If you are in the middle of an aggressive job search, then you will want to look through dozens and dozens of these job postings, and pull out the keywords.

A couple of tools to help you find these keywords are Word Cloud and Wordle.

All you need to do is copy and paste the text from several different job postings, put it into a Word Cloud, and then the Word Cloud will show you which words are used the most.

By doing this, you are hacking the system to see which words in all of those job postings are used the most, and then you can take those keywords and put them in your LinkedIn profile.

Don’t worry about plagiarizing job postings.

Employers are looking for those exact keywords and phrases in the profiles and resumes of the PhDs that they are going to hire.

Show them that you are exactly the type of candidate that they want to hire.

2. Make connections via the alumni page.

Many PhDs have no idea what the LinkedIn alumni page is, and it is a vastly underused resource.

If you go to LinkedIn.com/alumni, it’s going to pull up a page showing all of the different alumni that you have connections to on LinkedIn.

This will include alumni from your undergraduate university, alumni from your graduate school, and beyond.

The page is a very powerful resource for reaching out to people, setting up informational interviews, and asking for introductions to people who work at companies you are interested in.

You already have something in common with these alumni.

Whether you attended the same school, or both previously worked at the same company, this connection will make asking for informational interviews and introductions smoother because you already have some built-in rapport.

Don’t forget to always add value first, though.

Many people are willing to help out fellow alumni, but always be thinking of what value you can add to this person.

That is the best way to build long-term, professional relationships that have the potential to generate referrals.

3. Use the highlights section to add value.

LinkedIn has added a new section to each profile on LinkedIn: the highlights section.

This is a section at the very top of every individual’s profile, where it will list their recent highlights.

Now, why does this matter to you, the job candidate?

Because you can look at these highlights, right at the top of their profile, and you can use these highlights as talking points when you reach out to them.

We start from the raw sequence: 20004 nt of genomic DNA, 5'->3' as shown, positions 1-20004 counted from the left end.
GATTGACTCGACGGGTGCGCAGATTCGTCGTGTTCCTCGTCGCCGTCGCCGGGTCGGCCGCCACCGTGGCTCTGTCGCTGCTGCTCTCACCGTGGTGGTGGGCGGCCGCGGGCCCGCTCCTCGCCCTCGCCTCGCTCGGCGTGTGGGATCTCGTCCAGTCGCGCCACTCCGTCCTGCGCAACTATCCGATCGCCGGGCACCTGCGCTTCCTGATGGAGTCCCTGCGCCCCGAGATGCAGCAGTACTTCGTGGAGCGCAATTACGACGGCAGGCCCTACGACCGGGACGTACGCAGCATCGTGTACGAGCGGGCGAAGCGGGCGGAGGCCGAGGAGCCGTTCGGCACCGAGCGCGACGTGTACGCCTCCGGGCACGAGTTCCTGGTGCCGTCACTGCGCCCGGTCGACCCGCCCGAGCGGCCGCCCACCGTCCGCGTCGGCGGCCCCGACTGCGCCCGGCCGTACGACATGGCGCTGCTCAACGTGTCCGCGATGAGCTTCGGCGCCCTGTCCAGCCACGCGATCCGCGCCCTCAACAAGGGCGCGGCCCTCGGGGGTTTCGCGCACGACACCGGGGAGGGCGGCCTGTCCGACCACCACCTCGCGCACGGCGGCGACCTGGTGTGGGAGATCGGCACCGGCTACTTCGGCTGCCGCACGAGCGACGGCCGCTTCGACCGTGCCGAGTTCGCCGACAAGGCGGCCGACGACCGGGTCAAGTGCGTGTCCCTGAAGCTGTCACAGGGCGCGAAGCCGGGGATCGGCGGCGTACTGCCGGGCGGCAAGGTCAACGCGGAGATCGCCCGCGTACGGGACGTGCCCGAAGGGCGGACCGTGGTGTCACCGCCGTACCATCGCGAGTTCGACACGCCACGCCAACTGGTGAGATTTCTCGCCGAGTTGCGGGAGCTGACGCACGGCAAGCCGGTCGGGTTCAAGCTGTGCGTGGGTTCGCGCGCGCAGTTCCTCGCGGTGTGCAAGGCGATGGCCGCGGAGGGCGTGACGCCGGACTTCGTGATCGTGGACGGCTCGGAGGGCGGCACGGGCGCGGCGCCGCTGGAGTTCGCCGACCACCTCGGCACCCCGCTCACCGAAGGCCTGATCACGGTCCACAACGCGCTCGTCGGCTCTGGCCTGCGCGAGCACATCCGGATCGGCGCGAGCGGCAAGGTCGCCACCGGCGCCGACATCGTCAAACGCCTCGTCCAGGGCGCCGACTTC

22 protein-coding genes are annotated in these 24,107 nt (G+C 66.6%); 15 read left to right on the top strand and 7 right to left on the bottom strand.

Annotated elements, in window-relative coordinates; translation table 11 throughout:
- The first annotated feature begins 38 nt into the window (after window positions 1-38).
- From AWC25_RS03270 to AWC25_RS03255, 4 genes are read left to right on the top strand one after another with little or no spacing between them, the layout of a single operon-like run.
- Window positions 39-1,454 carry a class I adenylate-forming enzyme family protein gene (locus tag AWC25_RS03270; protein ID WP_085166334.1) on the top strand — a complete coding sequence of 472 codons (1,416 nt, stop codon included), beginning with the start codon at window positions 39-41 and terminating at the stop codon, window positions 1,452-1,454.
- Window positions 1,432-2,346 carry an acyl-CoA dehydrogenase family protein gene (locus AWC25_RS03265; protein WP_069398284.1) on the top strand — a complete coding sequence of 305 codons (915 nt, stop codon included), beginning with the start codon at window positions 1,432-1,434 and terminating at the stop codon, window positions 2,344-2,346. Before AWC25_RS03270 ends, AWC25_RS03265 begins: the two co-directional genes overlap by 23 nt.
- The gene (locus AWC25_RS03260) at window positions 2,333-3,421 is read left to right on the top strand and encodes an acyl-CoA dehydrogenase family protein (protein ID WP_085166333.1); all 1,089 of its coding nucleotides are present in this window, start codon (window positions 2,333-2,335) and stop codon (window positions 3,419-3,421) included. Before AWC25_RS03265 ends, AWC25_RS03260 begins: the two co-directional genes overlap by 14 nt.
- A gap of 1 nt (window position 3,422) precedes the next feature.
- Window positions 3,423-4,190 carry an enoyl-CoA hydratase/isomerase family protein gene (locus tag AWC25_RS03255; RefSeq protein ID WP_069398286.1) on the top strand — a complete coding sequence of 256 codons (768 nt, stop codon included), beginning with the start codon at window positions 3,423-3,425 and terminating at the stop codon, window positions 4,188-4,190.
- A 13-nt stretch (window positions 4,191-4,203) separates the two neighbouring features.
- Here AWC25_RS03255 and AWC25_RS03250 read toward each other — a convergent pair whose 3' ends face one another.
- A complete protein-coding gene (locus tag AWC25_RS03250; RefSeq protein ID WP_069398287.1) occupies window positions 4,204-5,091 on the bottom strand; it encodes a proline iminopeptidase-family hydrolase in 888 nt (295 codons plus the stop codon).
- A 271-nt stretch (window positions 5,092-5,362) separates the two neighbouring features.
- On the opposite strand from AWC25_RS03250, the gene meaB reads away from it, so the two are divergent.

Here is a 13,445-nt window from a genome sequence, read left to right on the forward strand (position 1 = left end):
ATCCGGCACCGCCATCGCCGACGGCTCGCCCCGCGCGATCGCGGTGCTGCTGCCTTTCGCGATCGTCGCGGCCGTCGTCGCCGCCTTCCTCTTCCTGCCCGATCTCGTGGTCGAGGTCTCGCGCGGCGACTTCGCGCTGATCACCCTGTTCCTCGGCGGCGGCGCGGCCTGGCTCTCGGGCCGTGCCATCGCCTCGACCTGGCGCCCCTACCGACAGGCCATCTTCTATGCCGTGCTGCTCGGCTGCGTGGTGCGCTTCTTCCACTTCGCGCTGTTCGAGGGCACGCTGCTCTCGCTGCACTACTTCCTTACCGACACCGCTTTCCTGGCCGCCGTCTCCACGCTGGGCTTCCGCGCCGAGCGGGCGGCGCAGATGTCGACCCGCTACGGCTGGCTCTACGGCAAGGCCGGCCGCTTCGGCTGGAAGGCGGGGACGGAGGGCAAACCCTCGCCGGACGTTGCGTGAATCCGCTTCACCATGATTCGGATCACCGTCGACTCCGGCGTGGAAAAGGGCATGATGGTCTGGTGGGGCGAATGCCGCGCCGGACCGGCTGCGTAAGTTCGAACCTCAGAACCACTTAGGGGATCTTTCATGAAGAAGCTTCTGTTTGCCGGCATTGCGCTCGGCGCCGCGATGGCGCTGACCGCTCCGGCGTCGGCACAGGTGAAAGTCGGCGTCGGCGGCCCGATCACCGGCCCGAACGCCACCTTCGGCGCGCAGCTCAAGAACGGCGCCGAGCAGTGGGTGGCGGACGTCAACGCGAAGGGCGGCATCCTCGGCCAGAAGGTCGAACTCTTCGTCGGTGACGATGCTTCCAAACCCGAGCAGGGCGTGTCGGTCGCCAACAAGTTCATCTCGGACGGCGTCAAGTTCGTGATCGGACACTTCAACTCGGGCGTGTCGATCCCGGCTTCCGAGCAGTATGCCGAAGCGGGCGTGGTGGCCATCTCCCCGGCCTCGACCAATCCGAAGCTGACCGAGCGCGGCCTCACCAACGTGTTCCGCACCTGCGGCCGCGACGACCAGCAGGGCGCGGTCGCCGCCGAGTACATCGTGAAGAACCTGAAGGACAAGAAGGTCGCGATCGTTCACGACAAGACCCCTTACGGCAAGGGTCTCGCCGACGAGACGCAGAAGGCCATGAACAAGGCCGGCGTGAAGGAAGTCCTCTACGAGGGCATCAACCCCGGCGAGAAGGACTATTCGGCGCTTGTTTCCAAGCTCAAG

This is a great way to add value — by talking about the other person first, before asking about a job.

These highlights give you discussion points for your messages.

So, if you’re reaching out to someone for the first time, you can message them about something you see in their highlights section.

Maybe they got their job just 6 months ago, so you can say congratulations on that.

Maybe they have a new publication, so you can tell them congratulations on the new publication.

It might mention somewhere they’ve recently been, or it might mention a post they recently made, and you can comment on their post.

Overall, the highlights section gives you things to congratulate a connection on, and things to ask for their advice on, so you can keep the focus on them before it’s time for you to ask for a referral.

4. Make your profile highly visible by presenting your most relevant top 3 skills.

The skills section on LinkedIn is a very popular section, where people ask for endorsements.

Recently, this section has been changed.

Now, the entire section only highlights 3 skills.

You might have 30 skills listed in this section, but LinkedIn is only going to show 3 of these skills on your main profile page.

But, the exciting part is that you get to choose what these top 3 skills are.

Most PhDs just take whatever was put on there, or what other people have recommended them for.

This often means your top skills are things like Western Blotting or PCR.

This is a mistake.

Industry employers are not looking for you being good at PCR or Western Blotting.

They want to know that you have skills that are relevant to industry.

Maybe they want to know that you have business analyst skills.

They’re looking for your transferable skills.

They might want to know that you have business acumen, product and market knowledge, project management skills, or people management skills.

The way to gain the most benefit from this section is for you to go back to all of those job postings and see what skills employers are looking for the most.

Then, put the 3 skills they are looking for most at the top of your list, because those 3 skills are an integral part of LinkedIn’s new algorithm.

For example, if you are looking for a business analyst position, you can put that you have business analyst skills.

Now, you of course want to get those skills.

You might want to take an online course, or study up on them.

You’re a PhD, after all. You can research and learn about anything.

But, make sure you put that at the top of your list, and ask some people in your network to endorse you for that skill.

Now, when an employer searches for business analyst skills, your profile will show up.

5. Build rapport faster with shared connections.

The power of LinkedIn gives you the ability to not just connect to other people, but to also connect to your connections’ connections.